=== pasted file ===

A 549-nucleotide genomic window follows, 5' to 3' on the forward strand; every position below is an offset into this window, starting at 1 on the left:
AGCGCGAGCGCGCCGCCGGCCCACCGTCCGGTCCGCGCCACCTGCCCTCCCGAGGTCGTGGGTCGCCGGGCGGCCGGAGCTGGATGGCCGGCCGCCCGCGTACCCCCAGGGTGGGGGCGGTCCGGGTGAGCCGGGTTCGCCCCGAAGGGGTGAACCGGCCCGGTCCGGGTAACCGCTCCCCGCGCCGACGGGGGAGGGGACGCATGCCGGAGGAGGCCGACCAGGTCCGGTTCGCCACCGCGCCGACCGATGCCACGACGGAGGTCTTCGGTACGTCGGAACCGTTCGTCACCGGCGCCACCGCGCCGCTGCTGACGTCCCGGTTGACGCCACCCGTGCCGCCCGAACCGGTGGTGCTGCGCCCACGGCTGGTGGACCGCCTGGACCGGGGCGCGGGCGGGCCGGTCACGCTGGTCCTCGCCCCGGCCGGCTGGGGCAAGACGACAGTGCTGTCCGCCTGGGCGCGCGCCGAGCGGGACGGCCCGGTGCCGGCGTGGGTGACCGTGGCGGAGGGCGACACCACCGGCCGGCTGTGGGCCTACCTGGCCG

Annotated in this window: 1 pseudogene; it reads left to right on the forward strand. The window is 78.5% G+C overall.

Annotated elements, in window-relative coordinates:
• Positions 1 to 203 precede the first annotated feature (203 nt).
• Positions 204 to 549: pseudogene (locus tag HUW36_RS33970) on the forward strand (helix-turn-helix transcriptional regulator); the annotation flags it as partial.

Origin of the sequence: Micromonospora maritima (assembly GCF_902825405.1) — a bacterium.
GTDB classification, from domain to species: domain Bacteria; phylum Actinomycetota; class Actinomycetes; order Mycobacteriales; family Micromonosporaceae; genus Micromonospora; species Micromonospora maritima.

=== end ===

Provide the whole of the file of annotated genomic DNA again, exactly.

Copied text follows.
A 549-nucleotide genomic window follows, 5' to 3' on the forward strand; every position below is an offset into this window, starting at 1 on the left:
AGCGCGAGCGCGCCGCCGGCCCACCGTCCGGTCCGCGCCACCTGCCCTCCCGAGGTCGTGGGTCGCCGGGCGGCCGGAGCTGGATGGCCGGCCGCCCGCGTACCCCCAGGGTGGGGGCGGTCCGGGTGAGCCGGGTTCGCCCCGAAGGGGTGAACCGGCCCGGTCCGGGTAACCGCTCCCCGCGCCGACGGGGGAGGGGACGCATGCCGGAGGAGGCCGACCAGGTCCGGTTCGCCACCGCGCCGACCGATGCCACGACGGAGGTCTTCGGTACGTCGGAACCGTTCGTCACCGGCGCCACCGCGCCGCTGCTGACGTCCCGGTTGACGCCACCCGTGCCGCCCGAACCGGTGGTGCTGCGCCCACGGCTGGTGGACCGCCTGGACCGGGGCGCGGGCGGGCCGGTCACGCTGGTCCTCGCCCCGGCCGGCTGGGGCAAGACGACAGTGCTGTCCGCCTGGGCGCGCGCCGAGCGGGACGGCCCGGTGCCGGCGTGGGTGACCGTGGCGGAGGGCGACACCACCGGCCGGCTGTGGGCCTACCTGGCCG

Annotated in this window: 1 pseudogene; it reads left to right on the forward strand. The window is 78.5% G+C overall.

Annotated elements, in window-relative coordinates:
• Positions 1 to 203 precede the first annotated feature (203 nt).
• Positions 204 to 549: pseudogene (locus tag HUW36_RS33970) on the forward strand (helix-turn-helix transcriptional regulator); the annotation flags it as partial.

Origin of the sequence: Micromonospora maritima (assembly GCF_902825405.1) — a bacterium.
GTDB classification, from domain to species: domain Bacteria; phylum Actinomycetota; class Actinomycetes; order Mycobacteriales; family Micromonosporaceae; genus Micromonospora; species Micromonospora maritima.